The combined experience at IZ Technologies is designed to be purposefully diverse to include experience working for and with a regulator, experience in the creation of policy development and implementation across multiple ICT sectors, senior executive experience working for some of the largest ICT companies in the world, and knowledge of the ICT sector from its inception, including telecom, wireless, and broadband. We are a team that has experience internationally and intimately with post conflict reconstruction zones.
Eva Wohn. Since 2005, Ms. Wohn has been retained by the Department of State and Department of Defense to serve as Legal Advisor for Telecommunications to the Iraq National Communications & Media Commission, the only independent converged regulator in the Middle East, developing overall legal, regulatory, policy and market strategies based on international best practices. She advised and managed institutional capacity building, legal and regulatory compliance issues, telecom legislation and the return of the .IQ domain name to Iraq, as well as the policy for mobile and wireless local loop services. She advised the Iraq Reconstruction Office on the fundamental policies essential to the creation of a competitive and free market for telecom with an emphasis on increasing local penetration, opening the rural markets for mobile services, building of a transparent regulatory infrastructure and open licensing strategy. Ms. Wohn was the liaison for the Iraq Ministry of Communications on privatization and telecom policy issues.
Marc Lipton has over 30 years of experience in the development and regulation of telecommunications markets, both in the United States and internationally. Currently, as advisor to the United States Department of State, Mr. Lipton advises the Iraq Communications and Media Commission on the regulation of state owned monopolies as well as the competitive wireless market. He advises the Prime Minister’s Advisor on Telecommunications and her inter-ministerial committee on development and regulation of the e-commerce and e-government ecosystems in Iraq. Mr. Lipton is an expert in cost structures of telecommunications companies. As legal advisor, he helped develop regulatory strategies that encouraged investment in new technology as the wireless market developed. Recently, Mr. Lipton was awarded a World Bank funded consulting assignment in Kabul by Afghanistan Telecommunications Regulatory Authority (ATRA) and that country’s Ministry of Communications and Information Technology (MCIT). Assignment deliverables included the creation of an Open Access policy for national broadband infrastructure, model tariffs to implement the policy and development of a pricing mechanism for the fiber based services to be provided by the government owned wireline carrier to its privately owned wireless ISP competitors. Embedded with ATRA staff, the project required extensive interviews and public consultations with officers of dozens of market participants as well as close coordination with the World Bank Project Manager, the ATRA President and Board, and His Excellency, the Minister. Project deliverables were completed and accepted ahead of schedule. Additionally, he advised the ATRA Board on mobile payment issues, price squeeze theory and interpretation of terms in existing 3G licenses.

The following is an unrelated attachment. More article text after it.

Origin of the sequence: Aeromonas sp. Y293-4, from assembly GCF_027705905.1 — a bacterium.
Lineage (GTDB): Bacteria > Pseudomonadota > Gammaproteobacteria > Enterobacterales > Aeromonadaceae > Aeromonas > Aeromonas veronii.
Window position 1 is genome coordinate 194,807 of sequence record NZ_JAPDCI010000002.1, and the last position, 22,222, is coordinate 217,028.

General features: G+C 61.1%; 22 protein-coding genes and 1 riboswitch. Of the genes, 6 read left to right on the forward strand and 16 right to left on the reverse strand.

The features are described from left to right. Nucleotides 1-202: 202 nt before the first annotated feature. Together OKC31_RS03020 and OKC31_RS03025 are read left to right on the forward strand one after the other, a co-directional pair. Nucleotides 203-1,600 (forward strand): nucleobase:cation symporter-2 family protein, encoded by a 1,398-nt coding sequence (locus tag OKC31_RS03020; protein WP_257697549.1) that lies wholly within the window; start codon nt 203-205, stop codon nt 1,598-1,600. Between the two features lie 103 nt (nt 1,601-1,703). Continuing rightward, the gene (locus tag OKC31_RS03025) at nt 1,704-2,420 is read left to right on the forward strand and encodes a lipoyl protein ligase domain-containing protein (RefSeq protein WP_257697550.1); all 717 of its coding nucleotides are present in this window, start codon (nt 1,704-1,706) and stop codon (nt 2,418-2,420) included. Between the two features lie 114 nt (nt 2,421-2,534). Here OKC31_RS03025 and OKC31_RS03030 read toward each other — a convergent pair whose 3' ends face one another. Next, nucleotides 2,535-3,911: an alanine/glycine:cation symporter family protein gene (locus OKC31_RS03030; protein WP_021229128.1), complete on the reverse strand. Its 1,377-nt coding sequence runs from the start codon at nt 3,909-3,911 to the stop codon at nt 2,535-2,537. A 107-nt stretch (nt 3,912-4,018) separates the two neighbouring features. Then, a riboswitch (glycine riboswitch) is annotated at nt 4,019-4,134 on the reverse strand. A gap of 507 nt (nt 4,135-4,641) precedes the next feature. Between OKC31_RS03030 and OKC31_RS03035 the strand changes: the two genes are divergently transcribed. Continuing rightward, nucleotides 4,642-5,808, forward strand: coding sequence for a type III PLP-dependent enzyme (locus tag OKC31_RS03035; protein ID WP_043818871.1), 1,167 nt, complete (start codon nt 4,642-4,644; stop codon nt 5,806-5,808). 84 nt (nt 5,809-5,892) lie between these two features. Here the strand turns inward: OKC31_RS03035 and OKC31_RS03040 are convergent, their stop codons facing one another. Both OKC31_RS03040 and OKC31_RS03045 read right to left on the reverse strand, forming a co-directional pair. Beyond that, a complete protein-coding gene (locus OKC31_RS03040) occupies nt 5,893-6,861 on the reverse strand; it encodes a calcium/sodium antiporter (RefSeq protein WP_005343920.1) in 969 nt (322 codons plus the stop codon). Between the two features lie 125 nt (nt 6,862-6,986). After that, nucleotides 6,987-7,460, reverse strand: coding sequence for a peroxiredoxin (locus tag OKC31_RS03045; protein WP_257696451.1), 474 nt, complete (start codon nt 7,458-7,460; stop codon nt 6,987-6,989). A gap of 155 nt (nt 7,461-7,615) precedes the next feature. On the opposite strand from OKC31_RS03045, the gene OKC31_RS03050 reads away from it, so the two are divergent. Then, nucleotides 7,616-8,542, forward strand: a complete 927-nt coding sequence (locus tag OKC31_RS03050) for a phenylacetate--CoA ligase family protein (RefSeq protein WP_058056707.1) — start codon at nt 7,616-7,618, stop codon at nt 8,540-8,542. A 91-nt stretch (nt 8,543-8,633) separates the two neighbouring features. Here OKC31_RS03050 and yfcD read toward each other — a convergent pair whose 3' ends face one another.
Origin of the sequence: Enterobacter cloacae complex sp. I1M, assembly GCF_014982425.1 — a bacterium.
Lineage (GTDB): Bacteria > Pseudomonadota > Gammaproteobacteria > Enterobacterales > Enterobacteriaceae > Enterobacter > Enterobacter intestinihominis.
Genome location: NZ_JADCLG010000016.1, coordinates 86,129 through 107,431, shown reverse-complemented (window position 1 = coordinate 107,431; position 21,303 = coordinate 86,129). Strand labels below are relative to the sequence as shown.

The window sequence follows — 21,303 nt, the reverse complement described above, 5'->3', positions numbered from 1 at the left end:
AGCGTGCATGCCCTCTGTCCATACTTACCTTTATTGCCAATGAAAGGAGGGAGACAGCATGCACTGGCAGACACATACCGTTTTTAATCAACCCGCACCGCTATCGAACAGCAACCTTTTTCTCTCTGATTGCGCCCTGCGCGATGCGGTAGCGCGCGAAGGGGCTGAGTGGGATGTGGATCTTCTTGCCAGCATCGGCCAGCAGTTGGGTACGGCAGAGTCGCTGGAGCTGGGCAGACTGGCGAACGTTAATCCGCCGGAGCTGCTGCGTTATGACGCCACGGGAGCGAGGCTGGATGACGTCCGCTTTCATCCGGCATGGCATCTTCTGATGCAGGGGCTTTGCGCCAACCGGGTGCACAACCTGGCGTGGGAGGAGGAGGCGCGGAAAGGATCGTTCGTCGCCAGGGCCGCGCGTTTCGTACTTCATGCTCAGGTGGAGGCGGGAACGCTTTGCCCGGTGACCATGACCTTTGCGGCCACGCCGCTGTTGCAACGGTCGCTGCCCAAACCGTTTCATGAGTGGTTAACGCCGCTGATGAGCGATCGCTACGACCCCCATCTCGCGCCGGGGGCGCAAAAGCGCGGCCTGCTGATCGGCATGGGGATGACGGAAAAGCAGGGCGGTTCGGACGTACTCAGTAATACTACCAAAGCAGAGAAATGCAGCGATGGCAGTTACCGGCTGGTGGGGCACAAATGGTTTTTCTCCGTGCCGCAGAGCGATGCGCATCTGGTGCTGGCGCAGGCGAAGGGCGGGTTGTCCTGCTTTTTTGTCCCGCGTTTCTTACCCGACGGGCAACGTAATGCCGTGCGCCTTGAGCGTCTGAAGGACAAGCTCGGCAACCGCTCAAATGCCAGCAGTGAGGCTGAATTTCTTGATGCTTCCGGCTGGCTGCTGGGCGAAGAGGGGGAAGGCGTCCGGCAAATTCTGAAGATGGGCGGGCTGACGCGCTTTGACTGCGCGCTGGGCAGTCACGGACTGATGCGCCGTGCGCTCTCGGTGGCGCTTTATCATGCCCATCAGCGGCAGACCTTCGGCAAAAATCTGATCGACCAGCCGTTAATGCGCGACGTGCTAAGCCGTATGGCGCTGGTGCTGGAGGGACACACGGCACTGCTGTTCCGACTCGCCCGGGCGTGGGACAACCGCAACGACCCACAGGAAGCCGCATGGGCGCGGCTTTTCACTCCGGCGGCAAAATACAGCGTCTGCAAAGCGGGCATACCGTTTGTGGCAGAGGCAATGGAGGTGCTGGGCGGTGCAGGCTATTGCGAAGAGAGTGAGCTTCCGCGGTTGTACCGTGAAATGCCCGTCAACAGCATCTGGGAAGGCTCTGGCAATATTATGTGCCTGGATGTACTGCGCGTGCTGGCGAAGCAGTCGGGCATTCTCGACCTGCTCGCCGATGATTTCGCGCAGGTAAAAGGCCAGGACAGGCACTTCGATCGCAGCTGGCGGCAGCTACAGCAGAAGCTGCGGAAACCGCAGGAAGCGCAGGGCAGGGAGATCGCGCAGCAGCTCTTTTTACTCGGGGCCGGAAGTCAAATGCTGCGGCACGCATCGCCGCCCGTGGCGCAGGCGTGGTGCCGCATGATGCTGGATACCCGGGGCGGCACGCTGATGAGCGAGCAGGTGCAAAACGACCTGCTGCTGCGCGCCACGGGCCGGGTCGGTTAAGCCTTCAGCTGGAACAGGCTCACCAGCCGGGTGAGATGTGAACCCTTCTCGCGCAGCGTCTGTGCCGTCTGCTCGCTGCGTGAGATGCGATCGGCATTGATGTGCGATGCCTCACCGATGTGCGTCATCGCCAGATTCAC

Mr. Lipton has represented buying consortia and recommended changes to broadband regulatory structures in New Zealand, Denmark, Belgium, Hungary and Canada. He currently holds five telecommunications related patents.
Oliver Dziggel. Mr. Dziggel is widely recognized as a highly effective Chief of Party and manager of large-scale, complex, multi-million dollar projects. In Afghanistan, he has managed more than US$50 million in work, supervised large inter-disciplinary teams of professionals and achieved more than US$30 million in sales. At present, he is a member of the ISAF Telecom Advisory Team (TAT) and advises GEN Allen (previously Petraeus) on the highest priority telecom/ICT issues in the stability and reconstruction domain, which includes restoration of 24/7 mobile services, mobile money, acceleration of the electronic national ID card (Tazkira) and information dominance.
His substantive resident work in Afghanistan since May 2003 has directly resulted in:
- Issuance of four GSM mobile licenses, for a total of US$90 million in license fees
- Growth of mobile subscribers from 1,500 (2003) to 18.1 million (May 2012)
- Private investment exceeding US$1.5 billion cumulative (March 2012)
- Creation of more than 100,000 high-paying, sustainable jobs in the ICT sector alone
- Generation of US$200 million in annual taxes, duties and fees to Afghan treasury
- International competitive tender that produced US$212 million offer for a state-owned enterprise (Afghan Telecom).
He has contributed to the development of the mobile money industry in Afghanistan since January 2007. As the advisor to the Minister of Communications, he managed the docket for electronic commerce at the Afghanistan Telecom Regulatory Authority (ATRA) and was his liaison in two rounds of subsequent rule-making by the central bank (Da Afghanistan Bank). He guided the establishment of the legal-regulatory regime by DAB, including policies and procedures applicable to commercial banks and electronic money institutions and helped define the Terms of Reference for a World Bank funded project to deploy an electronic switch that will facilitate interchange of mMoney amongst the five mobile companies (MNOs) and the 17 commercial banks (ATM equivalent). He drafted the ICT Law, which covers electronic commerce, digital signatures and cybersecurity. In 2009, he was appointed by the USG to launch an inter-Agency task force that focused on the application of mMoney to “get the cash off the battlespace” in Iraq & Afghanistan, and he presently leads the implementation of this strategy by the US military in Afghanistan.